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Marcos Maidana: 'Did he crack Mayweather's May-Vinci Code?'

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PHOENIX, Arizona – With barely three days after Floyd Mayweather Jr. unified the welterweight title belts from his perplexed majority win over Marcos Maidana, fight fans are crying out for a rematch. Mayweather made history Saturday night at MGM Grand Arena in Las Vegas by being the only boxer to ever unify title belts in 147-pound and 154-pound weight classes, which he now hold at the same time.

If anytime one can say Mayweather earned his money, it would definitely be this most recent fight against Maidana. The 30 year-old Argentinean showed up with a fight plan that nearly cracked the Mayweather code. The quiet cowboy, also known as 'El Chino', came after Mayweather like a dangerous storm without any limitations of letting up until major damage was done.

From the opening bell, Maidana rushed in pushing and pinning Mayweather against the ropes before throwing bombs from every direction. There were wild overhand rights delivered behind the head of the pound-for-pound king that could have "knocked-out-cold" any young calf with one blow. Things got heated up in a hurry from the first round through the sixth.

This was not the kind of fight Mayweather wanted, but he said he was "doing it for his fans." During his pre-fight announcements, he said he was going to do something different than normal for this fight. He chose to stand in there and take punishment against the bigger and stronger Maidana, who rehydrated up to 165-pounds to Mayweather’s 148-pounds night of the fight. Mayweather's trainer, his dad Floyd Sr. was not in agreement with that idea.[He always thought his son fought better in the middle of the ring and off the ropes]

Mayweather didn't seem to get much help from referee Tony Weeks. Weeks did very little to warn Maidana about the rough tactics. He let them fight. Usually, that type of refereeing is more common with Steve Smoger, one who is known for letting fighters go at it without much interference. Unlike-Weeks or Smoger; Kenny Bayless, who is known for refereeing a lot of Mayweather's fights, would not have let those rough tactics go on. Bayless seems to always take control of his fights right from the start.

MAYWEATHER NEEDED BAYLESS LIKE 'NO TIME BEFORE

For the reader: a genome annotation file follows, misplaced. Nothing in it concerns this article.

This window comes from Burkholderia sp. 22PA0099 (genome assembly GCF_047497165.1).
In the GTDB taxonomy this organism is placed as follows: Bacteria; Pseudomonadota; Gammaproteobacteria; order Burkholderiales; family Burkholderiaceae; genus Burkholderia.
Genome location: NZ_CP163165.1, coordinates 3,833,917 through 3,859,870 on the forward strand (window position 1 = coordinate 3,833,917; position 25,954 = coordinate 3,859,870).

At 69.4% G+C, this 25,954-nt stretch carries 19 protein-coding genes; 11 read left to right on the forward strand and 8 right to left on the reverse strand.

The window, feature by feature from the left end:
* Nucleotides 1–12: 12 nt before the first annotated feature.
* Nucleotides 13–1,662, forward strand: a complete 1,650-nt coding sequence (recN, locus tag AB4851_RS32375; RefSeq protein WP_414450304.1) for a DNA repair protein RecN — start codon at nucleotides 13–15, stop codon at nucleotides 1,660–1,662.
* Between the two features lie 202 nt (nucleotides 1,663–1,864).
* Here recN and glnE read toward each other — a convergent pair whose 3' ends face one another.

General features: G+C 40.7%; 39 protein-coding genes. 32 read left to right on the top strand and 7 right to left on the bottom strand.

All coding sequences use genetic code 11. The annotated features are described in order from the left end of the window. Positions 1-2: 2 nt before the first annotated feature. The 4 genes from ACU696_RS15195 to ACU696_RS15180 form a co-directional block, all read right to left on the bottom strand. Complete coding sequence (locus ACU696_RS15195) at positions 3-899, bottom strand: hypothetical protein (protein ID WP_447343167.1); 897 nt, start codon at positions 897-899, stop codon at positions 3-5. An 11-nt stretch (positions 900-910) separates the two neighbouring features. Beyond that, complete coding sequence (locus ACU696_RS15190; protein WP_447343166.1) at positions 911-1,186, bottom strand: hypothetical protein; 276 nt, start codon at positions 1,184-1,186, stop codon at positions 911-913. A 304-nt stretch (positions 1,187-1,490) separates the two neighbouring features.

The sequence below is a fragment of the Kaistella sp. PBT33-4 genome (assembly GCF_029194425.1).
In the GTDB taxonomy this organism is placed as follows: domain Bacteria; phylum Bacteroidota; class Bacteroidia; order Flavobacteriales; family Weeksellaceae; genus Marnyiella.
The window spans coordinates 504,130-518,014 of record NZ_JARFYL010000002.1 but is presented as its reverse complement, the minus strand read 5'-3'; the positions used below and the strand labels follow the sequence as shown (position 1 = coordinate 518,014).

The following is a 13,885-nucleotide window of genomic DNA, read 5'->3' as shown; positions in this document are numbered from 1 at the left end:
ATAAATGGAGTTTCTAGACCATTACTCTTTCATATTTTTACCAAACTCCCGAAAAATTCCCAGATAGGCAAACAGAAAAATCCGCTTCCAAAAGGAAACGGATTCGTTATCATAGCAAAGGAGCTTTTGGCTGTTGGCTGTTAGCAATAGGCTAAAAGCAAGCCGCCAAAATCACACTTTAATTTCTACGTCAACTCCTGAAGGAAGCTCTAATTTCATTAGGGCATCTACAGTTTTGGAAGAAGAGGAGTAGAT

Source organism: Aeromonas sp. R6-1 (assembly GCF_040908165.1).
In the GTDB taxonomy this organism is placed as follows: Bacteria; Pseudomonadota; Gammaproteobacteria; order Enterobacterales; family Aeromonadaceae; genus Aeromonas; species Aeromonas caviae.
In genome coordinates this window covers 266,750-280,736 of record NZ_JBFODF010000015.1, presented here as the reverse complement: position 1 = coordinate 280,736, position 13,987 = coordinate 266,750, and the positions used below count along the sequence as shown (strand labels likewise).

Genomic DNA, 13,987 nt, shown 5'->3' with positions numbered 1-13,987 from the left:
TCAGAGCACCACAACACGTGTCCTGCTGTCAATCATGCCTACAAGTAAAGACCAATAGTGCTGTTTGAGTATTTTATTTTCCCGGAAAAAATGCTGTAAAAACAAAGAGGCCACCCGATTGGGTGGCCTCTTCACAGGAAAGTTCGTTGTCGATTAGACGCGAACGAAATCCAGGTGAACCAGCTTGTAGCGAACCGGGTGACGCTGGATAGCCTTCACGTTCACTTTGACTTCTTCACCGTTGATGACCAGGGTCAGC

Trainer Robert Garcia put together a fight plan that nearly derailed Mayweather (46-0, 26 KO's) from his unblemished, undefeated boxing record. Garcia instructed Maidana to pressure his opponent with a relentless deadly assault hitting him anywhere he could land a punch: hips, shoulders, elbows, behind the head and below the belt. It was the right fight plan and almost worked.

The instructions given were as if Garcia was reacting a famous scene from a movie called 'Two for the Money' starring Al Pacino and Matthew McConaughey. One of the famous punch lines in the film was when the two colleagues took a trip abroad to close a huge deal with a potential client who is a multi-millionaire gambler. Pacino [Walter Abrams] said these words to McConaughey [Brandon Lang] at the airport:

When we get there and you're in front of him remember this, if you don't remember nothing else. There's no such thing as too far. You understand?You push everything as far as you can. You push and you push and you push until it starts pushing back. And then you start pushing some g**damn more. Remember that when you're with this guy today.

That seemed to be Maidana's attitude when he stepped in the ring with Mayweather. The only difference is Mayweather is not your average fighter. He's been known to make adjustments on a fly. He kept changing gears as the fight went on, even after suffering a cut over the right eye from a head butt. Maidana started to slow down going into the seventh round and Mayweather started to take over.

Mayweather's clean and accurate punches were right on target. He hit Maidana repeatedly using both hands with hard shots to the head and body. Maidana's expression on his face showed that he had entered into some unfamiliar territory. Too much speed for the younger fighter. Mayweather stepped on the gas pedal in the last four rounds to seal the deal. The judges had it 117-111, 116-112 and one had it even at 114-114. A majority decision win for Mayweather.

Marcos 'El Chino' Maidana's (35-4, 31 KO's) presence on the big stage Saturday night proved that he definitely belong there and may have developed a fan base here in this country that he didn't have before. A mix crowd partly Argentinians, Mexicans and some Americans rallied behind him with pure satisfaction of his fight plan.

Many of them thought he won and felt for sure he had earned himself a rematch if nothing else. Mayweather was not oppose to the idea, but quickly warned them during the post-fight press conference that a rematch would be totally different. He said, "It won't even be a close fight. Next time he will keep the fight in the middle of the ring." Anybody that knows him—knows what that means.

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